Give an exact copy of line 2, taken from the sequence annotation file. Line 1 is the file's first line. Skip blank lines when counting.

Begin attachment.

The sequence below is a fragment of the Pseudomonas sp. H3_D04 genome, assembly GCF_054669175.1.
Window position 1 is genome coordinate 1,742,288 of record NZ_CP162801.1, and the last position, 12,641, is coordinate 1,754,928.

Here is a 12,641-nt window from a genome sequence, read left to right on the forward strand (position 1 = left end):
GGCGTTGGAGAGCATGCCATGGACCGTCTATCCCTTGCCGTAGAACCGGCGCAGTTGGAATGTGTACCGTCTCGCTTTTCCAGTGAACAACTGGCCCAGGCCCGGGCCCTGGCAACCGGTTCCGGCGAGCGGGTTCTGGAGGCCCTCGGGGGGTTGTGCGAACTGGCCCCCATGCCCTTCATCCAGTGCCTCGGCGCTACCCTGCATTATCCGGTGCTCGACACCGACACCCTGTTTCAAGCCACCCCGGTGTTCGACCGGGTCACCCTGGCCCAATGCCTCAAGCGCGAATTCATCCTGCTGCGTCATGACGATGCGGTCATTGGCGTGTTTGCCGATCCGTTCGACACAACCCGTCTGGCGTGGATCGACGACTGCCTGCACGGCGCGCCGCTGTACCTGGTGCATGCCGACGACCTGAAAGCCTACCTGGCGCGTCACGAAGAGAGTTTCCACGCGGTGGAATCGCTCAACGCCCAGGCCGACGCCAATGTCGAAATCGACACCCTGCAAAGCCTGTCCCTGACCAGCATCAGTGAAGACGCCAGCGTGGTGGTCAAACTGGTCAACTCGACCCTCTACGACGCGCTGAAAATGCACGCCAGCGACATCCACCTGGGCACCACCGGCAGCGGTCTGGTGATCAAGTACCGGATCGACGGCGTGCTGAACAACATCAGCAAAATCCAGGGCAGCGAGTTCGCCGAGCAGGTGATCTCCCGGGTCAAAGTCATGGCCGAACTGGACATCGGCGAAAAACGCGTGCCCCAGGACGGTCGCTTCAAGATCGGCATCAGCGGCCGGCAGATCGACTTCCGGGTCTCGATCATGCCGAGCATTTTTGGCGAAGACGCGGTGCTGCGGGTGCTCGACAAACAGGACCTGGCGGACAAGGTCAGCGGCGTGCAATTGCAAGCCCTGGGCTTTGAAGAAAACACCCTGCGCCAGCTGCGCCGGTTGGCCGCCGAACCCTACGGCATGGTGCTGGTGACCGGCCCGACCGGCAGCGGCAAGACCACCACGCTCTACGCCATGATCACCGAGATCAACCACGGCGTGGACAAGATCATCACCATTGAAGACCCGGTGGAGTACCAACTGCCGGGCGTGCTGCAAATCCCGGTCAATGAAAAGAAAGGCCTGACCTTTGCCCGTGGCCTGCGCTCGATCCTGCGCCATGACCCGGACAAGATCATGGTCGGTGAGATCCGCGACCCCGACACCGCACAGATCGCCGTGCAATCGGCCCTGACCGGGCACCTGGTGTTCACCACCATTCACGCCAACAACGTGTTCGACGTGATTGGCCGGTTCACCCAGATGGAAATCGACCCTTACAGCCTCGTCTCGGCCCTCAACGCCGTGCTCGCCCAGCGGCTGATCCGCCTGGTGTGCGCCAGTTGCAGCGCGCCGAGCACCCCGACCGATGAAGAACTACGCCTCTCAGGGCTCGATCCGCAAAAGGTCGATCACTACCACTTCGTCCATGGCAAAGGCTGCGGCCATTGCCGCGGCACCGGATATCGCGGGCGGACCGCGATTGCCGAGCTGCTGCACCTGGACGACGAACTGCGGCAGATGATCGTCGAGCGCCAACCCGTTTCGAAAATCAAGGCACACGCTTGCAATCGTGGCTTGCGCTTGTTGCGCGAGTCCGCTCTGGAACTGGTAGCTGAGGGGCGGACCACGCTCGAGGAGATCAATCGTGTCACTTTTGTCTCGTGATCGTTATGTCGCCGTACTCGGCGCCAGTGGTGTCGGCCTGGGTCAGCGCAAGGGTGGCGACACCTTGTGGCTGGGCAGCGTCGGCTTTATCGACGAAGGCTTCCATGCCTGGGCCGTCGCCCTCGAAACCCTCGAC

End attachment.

Window position 1 is genome coordinate 1,742,288 of record NZ_CP162801.1, and the last position, 12,641, is coordinate 1,754,928.